Individual psychotherapy involves regularly scheduled sessions between the patient and a mental health professional. The goal of this treatment is to help individuals understand why they are acting and thinking in ways that are troubling or dangerous to themselves (or others). This allows a person to have more control over their behaviors and to change these behaviors when possible.
Talk-therapy sessions may focus on a person’s current or past problems, experiences, thoughts, feelings, or relationships. By sharing their experiences with a trained, knowledgeable, and understanding person, individuals with mental illnesses may gradually understand more about themselves and the problems they are facing.
Individual psychotherapy is used successfully to treat emotional, behavioral, and social problems in people with mood disorders, ADHD, depression, eating disorders, anxiety disorders and other mental illnesses.
Cognitive behavioral therapy (CBT) is a treatment that focuses on the relationship between an individual’s thought, feelings, and behaviors. A CBT therapist will try to explore the links between the thoughts and emotions that occur prior to disruptive behaviors in people with mental illness. By establishing these connections, individuals learn to identify and change inappropriate or negative thought patterns and as a consequence, can address the behaviors associated with their illness.
A common goal is to recognize negative thoughts or mind-sets (mental processes such as perceiving, remembering, reasoning, decision making, and problem solving) and to replace them with positive thoughts, which will lead to more appropriate and beneficial behavior. For instance, CBT tries to replace thoughts that lead to low self-esteem (“I can’t do anything right”) with positive expectations (“I can do this correctly”). This can often times involve “homework” to help an individual “practice their skills” in between treatment sessions.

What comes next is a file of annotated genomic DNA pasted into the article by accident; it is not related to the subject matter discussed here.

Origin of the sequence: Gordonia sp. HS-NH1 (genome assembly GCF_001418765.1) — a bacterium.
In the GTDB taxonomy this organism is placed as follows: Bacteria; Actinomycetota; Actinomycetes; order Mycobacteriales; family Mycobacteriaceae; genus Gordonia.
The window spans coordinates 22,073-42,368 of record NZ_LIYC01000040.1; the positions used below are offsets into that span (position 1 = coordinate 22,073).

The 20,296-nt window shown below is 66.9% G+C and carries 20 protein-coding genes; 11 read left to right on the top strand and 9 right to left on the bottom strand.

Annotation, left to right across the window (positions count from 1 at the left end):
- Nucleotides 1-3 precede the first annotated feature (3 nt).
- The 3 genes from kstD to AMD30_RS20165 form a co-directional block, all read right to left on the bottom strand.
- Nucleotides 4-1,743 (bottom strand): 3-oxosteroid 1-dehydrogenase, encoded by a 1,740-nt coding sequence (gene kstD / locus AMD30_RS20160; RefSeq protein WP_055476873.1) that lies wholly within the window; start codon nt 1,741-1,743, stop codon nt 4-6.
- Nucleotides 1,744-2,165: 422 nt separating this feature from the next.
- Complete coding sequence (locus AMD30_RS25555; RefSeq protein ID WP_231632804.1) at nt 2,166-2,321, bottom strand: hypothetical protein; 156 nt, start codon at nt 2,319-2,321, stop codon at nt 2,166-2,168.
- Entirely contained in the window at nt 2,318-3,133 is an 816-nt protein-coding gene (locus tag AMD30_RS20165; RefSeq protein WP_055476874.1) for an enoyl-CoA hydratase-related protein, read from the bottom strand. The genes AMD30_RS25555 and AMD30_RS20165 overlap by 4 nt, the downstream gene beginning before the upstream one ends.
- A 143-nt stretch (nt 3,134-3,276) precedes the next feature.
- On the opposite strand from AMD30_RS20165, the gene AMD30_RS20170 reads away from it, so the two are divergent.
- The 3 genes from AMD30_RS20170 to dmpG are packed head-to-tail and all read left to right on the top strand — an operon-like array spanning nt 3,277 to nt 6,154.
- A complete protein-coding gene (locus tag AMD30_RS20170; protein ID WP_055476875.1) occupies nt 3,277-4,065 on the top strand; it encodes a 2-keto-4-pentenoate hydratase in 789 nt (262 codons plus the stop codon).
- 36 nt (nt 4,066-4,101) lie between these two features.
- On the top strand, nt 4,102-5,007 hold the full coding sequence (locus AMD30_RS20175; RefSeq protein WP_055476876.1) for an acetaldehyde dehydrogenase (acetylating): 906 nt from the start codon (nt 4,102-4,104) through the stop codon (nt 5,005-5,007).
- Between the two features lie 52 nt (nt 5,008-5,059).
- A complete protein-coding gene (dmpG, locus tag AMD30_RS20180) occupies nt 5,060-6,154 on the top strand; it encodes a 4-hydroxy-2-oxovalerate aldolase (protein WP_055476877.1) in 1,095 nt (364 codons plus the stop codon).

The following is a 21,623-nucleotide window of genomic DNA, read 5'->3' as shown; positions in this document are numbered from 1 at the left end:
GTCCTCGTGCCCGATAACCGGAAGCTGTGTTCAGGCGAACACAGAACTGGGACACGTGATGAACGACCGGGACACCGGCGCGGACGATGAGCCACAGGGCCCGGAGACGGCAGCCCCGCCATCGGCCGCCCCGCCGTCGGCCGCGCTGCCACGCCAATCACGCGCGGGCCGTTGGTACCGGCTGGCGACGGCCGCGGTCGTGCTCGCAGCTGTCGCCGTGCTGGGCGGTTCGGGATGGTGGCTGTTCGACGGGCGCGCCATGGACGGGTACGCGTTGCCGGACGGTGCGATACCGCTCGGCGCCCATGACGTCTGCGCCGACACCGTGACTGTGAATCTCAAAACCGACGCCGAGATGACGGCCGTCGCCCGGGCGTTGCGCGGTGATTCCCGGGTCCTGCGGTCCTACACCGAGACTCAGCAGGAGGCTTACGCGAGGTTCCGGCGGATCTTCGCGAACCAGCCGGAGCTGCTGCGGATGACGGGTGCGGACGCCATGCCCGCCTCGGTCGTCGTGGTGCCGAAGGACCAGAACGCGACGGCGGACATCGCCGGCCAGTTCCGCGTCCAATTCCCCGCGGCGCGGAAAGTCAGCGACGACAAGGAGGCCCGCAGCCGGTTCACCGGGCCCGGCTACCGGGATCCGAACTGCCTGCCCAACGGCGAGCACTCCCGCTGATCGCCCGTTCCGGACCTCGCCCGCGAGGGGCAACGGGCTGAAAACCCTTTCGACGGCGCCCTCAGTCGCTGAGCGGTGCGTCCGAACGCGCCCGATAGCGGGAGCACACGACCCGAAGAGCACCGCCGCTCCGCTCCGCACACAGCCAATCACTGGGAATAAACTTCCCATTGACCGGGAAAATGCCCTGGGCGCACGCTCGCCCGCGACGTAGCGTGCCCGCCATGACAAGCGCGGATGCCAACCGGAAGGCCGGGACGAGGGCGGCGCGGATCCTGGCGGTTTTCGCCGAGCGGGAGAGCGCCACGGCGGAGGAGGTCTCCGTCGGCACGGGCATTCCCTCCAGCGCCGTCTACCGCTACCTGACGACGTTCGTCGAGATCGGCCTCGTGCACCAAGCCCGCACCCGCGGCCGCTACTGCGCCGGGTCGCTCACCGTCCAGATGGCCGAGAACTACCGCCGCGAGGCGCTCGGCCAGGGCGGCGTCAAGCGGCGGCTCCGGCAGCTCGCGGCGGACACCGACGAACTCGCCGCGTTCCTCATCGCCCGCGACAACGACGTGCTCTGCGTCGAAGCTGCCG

Dialectical Behavioral Therapy (DBT)
Dialectical behavior therapy (DBT) is a form of psychotherapy that was originally developed by Marsha M. Linehan, a psychology researcher at the University of Washington, to treat people with borderline personality disorder (BPD). DBT combines standard cognitive-behavioral techniques for emotion regulation and reality-testing with concepts of distress tolerance, acceptance, and mindful awareness largely derived from Buddhist meditative practice. DBT may be the first therapy that has been experimentally demonstrated to be generally effective in treating BPD. A meta-analysis found that DBT reached moderate effects. Research indicates that DBT is also effective in treating patients who present varied symptoms and behaviors associated with spectrum mood disorders, including self-injury. Recent work suggests its effectiveness with sexual abuse survivors and chemical dependency.